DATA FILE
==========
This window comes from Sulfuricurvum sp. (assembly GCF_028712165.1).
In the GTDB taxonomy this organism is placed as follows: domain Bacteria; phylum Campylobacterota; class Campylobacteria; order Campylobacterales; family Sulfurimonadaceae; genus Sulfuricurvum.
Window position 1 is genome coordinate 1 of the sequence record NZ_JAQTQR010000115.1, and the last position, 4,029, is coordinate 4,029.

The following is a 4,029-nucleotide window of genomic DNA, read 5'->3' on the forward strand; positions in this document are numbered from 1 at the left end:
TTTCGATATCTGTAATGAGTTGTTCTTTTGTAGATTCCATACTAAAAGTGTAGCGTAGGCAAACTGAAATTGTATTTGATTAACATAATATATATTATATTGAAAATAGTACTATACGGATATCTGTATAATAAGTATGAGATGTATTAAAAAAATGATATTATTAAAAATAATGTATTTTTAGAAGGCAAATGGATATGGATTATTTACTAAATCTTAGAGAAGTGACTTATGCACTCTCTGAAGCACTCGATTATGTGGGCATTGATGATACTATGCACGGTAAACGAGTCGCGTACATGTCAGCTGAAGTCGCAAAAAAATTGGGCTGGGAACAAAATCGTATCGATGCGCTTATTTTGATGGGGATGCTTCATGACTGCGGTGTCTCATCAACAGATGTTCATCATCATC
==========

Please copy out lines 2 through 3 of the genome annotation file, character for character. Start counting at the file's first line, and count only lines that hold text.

In the GTDB taxonomy this organism is placed as follows: domain Bacteria; phylum Campylobacterota; class Campylobacteria; order Campylobacterales; family Sulfurimonadaceae; genus Sulfuricurvum.
Window position 1 is genome coordinate 1 of the sequence record NZ_JAQTQR010000115.1, and the last position, 4,029, is coordinate 4,029.